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Showing posts from October, 2013

20 Years

Just some of the favorite photos of River Phoenix, who died today twenty years ago.

GIVEAWAY: The Chicago Toy & Game Fair is back!

Yup, it's that time of the year again... TOY FAIR TIME! That's me meeting Darth Vader at the 2011 Toy Fair. We've attended the Toy Fair in the past and had a lot of fun. And we're excited to attend again this year. And yes, I'm excited to say that I am offering a free weekend family pass (unlimited children, large families win out!) to one lucky reader. RULES: 1) Comment on this post for an entry & leave your email address 2) Tweet out this post and make sure to include @veronicaeye so I know you did it 3) Share this post on any other social media outlet. Tag me if you can or leave a link in the comments. Just figure out how I know you did it. 4) Your limit is 4 entries per person. The only reason I'm including social media as a way to enter is I know some people just don't like to leave comments. 5) Make sure I have a way to get a hold of you! Email, twitter handle, etc. 6) Deadline is Sunday, November 3rd at 12 pm Chicago time If you

New Releases from Demeter Press

There are a few new releases by Demeter Press ! I don't have time to review them, but wanted to at least list them here: Milk Fever by Lissa Cowan In 1789, Armande, a wet nurse who is known for the mystical qualities of her breast milk, goes missing. Céleste,a cunning servant girl who Armande once saved from shameand starvation, sets out to find her. A snuffbox found in the snow, the unexpected arrival of a gentleman and the discovery of the wet nurse’s diary, deepen the mystery. Using Armande’s diary as a map to her secret past, Céleste fights to save her from those plotting to steal the wisdom of her milk. Milk Fever is a rich and inspired tale set on the eve of the French Revolution—a delicious peek into this age’s history.The story explores the fight for women’s rights and the rise in clandestine literature laying bare sexuality, the nature of love and the magic of books to transform lives. Chasing Rainbows: Exploring Gender Fluid Parenting Practices Co-Edit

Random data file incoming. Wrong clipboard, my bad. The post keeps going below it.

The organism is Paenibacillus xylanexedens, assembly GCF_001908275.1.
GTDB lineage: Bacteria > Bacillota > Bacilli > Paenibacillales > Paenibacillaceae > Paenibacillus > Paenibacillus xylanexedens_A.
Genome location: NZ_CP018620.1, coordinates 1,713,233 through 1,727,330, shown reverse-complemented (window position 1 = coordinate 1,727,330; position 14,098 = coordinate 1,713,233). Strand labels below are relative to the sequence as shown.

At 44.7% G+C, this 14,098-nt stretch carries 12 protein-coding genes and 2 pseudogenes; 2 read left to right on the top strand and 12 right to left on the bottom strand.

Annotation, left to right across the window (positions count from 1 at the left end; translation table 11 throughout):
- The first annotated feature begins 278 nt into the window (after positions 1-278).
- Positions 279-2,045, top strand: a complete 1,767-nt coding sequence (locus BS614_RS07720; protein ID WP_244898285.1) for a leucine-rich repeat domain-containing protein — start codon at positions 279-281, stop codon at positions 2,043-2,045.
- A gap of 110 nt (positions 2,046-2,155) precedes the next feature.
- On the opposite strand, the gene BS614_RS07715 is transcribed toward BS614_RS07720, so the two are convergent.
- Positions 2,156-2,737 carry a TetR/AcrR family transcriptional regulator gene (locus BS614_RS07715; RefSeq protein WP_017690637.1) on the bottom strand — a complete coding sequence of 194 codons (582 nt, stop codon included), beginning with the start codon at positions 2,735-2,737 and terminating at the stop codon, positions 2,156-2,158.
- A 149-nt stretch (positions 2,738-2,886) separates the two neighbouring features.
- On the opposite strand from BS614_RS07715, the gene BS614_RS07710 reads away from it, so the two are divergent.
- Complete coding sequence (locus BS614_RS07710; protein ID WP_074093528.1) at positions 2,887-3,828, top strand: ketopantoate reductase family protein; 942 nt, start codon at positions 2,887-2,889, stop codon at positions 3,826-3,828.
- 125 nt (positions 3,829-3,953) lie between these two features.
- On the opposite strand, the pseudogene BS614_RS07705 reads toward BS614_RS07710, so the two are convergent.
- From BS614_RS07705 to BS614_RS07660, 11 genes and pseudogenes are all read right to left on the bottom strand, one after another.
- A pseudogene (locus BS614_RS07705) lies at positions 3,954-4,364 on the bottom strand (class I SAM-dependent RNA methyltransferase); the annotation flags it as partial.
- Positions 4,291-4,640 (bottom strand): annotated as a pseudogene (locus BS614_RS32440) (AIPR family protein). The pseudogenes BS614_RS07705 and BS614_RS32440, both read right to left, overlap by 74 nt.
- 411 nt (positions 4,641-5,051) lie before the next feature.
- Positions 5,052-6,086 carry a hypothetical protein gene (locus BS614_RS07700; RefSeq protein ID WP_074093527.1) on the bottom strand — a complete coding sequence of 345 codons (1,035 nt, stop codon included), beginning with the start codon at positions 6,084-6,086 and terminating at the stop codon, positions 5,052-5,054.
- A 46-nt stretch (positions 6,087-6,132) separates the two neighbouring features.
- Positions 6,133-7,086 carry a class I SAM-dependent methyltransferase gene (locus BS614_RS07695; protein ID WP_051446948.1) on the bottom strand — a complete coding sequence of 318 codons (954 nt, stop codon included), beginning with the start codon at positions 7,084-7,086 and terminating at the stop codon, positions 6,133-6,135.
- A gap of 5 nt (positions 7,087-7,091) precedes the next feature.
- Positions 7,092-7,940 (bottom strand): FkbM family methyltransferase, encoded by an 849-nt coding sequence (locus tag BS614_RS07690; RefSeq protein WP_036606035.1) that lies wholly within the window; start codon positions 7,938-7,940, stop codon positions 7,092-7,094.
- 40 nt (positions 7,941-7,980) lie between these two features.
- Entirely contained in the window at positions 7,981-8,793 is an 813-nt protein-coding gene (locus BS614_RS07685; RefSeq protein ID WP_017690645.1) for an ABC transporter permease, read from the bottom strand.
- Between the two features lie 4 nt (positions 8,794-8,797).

Review: A Year with Frog and Toad at the Chicago Children's Theatre

 Ella & I went to see "A Year with Frog & Toad" on Friday night. Instead of writing up a review, I'm trying my hand at a video review! I hope you enjoy. "A Year with Frog and Toad" is playing at the Chicago Children's Theatre. Tickets are $25 for children and adults on Friday nights. Weekend shows are $28 for children, $38 for adults. For an additional $5, families can upgrade to new On-Stage Lilypad Seats, which are naturally integrated on both sides of the show's woodland for a fully interactive theater-going experience (public performances only). To purchase, visit chicagochildrenstheatre.org or call (872) 222-9555. For discounted school, scout, playgroup, extended family, birthday party and group rates, visit GroupTix.net or call (773) 327-3778. *Please note: The Friday, November 1, 6 p.m. performance of A Year with Frog and Toad is Autism-Friendly. All 235 seats are reserved exclusively for families with children on the autism s

WFP USA Lunch Money Challenge

When I visited Honduras almost a year and a half ago, I was struck at the poverty. I vividly remember as we were driving to our hotel seeing two young boys on the street corner. One was sleeping while the other appeared to be keeping watch...in the middle of the day. Heartbreaking. Considering the violence, corruption and lack of democracy in this beautiful country, I felt less than hopeful. That was until I got to meet some of the amazing women's rights activists. I left the country knowing that there are many people fighting for a better future. This is why I signed up to help promote the World Food Program USA's Lunch Money Challenge . WFP USA has a goal to raise enough money to fund 300,000 school meals in Kenya, Niger and Honduras. Today, an estimated 66 million students across the developing world will go to school hungry. And these meals are not just shipped in from the USA to the "needy people" of the world, rather they are home-grown school meals t